What is medical education writing and could it be your area of focus?

People sometimes approach me because they’ve heard of medical writing and are curious about entering the field but aren’t exactly sure where to start.

If you can relate, this is the post for you.

With the medical writing field poised for considerable growth in the coming years, and more awareness being placed on the craft, it’s important to understand the distinction between different types of medical writing if you’re looking to enter this field.

MedWriter Bootcamp specializes in medical education writing (sometimes also known as MedEd, medcomms, or medical communications writing) and this post will give you an overview of this distinct type of medical writing. For ease, I’ll be referring to this as “MedEd” for the rest of this post.

MedEd basics

The purpose of medical education writing is to communicate new medical and scientific information to various audiences. These audiences are generally healthcare professionals but can also be patients and caregivers. One major purpose of MedEd writing is to facilitate the transfer of discoveries and innovations from the research, pharmaceutical, and medical device industries into the medical and clinical fields.

A core goal of medical education writing is to make complex medical topics understandable to various audiences. By breaking down advanced concepts and using clear language, MedEd writers help healthcare professionals stay updated on necessary information and help patients and caregivers to make informed decisions about their health.

Example MedEd formats

MedEd writing projects can take on various formats, and are each suited to their individual target audiences. As someone trying to enter the field, it can be challenging to understand exactly what these projects look like because they’re often not publicly available and used in very specific scenarios such as gated websites, internal training, or private conferences.

The list below is meant to offer a glimpse into some of these projects. Though there are too many format types to list here, below are some examples of the project types you might find yourself working on as a medical education writer.

CME programs

      • Continuing Medical Education (CME) programs are designed to provide healthcare professionals with updated knowledge and skills relevant to their practice. These programs often include interactive lectures, case studies, and assessments, often allowing participants to earn credits while staying abreast of advancements in their field.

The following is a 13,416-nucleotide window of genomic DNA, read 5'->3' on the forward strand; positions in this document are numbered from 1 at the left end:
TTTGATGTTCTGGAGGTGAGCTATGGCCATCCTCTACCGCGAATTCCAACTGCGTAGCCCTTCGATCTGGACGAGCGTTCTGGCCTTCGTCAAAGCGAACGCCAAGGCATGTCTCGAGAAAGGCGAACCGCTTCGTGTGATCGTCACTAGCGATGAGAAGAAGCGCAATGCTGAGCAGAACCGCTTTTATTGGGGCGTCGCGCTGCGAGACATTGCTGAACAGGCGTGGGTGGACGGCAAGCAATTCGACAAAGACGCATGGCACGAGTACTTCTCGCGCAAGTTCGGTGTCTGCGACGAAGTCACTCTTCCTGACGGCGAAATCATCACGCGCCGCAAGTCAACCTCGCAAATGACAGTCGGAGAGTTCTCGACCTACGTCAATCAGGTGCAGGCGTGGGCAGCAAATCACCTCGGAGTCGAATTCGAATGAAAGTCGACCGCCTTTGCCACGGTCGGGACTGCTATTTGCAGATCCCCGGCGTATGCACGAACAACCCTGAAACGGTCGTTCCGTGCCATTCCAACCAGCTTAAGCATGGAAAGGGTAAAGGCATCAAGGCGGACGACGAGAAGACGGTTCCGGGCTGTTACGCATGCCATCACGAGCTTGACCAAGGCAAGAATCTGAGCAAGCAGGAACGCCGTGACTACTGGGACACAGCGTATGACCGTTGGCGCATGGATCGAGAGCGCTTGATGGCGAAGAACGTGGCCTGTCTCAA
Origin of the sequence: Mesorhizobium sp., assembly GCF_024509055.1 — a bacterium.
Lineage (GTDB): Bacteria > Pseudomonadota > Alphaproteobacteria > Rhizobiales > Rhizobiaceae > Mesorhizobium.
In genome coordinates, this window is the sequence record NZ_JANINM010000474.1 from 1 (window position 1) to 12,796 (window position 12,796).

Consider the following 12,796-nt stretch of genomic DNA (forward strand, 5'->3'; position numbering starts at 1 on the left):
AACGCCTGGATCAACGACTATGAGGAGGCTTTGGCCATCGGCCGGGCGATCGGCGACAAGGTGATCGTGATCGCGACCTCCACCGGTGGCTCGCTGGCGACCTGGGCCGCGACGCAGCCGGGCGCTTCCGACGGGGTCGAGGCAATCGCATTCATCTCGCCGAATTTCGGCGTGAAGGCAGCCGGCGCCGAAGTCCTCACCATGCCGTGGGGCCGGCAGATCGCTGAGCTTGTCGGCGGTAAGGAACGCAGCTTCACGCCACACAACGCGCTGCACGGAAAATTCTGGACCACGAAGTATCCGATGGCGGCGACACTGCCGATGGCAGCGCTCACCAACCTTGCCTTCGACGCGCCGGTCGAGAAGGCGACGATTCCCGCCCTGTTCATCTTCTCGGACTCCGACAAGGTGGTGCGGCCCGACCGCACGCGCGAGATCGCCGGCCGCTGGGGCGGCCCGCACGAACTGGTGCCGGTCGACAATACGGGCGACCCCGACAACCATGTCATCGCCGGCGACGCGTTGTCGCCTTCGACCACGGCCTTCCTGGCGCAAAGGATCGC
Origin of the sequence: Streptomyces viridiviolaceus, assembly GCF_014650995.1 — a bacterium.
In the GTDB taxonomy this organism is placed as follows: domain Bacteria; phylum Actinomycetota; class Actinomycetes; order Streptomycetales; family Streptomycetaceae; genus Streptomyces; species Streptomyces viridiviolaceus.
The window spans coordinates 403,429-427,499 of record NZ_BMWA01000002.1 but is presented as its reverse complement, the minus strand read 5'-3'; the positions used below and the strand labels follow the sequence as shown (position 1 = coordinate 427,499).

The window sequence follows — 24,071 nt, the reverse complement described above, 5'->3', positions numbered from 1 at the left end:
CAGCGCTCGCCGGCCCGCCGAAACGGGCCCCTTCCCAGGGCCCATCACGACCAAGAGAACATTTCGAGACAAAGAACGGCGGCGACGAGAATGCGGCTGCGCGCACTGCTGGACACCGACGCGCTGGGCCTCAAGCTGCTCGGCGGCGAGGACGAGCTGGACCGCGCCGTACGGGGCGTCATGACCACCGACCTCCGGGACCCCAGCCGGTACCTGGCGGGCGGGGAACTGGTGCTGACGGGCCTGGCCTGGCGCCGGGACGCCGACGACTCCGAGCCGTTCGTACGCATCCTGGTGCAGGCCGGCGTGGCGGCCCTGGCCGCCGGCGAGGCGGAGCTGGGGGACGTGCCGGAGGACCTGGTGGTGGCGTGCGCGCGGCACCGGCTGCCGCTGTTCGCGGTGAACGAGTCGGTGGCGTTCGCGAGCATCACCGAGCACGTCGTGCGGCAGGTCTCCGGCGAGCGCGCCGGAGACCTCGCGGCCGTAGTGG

• Example: A CME course educating physicians on the basics of pacemakers and how to identify and address the most common problems with pacemakers faced by patients.

    eLearning modules

        • eLearning modules offer flexible and accessible learning experiences through digital platforms. These modules typically feature multimedia content, interactive elements, and self-assessment tools, catering to diverse learning styles and enabling learners to progress at their own pace. 

        • Example: A 10-part series of eLearning modules focus on how physicians can understand and integrate informed decision making into their practice. These modules feature case-based scenarios to help physicians put theory into practice.

      KOL slide decks

        • Key opinion leader (KOL) slide decks are presentations created by medical experts or thought leaders in a particular field of medicine. These slide decks serve as a platform for KOLs to share their expertise, insights, research findings, and recommendations with other healthcare professionals, industry stakeholders, and sometimes patients. A medical education writer plays a crucial role in developing KOL slide decks by collaborating with experts to distill complex medical information into clear, concise, and engaging presentations.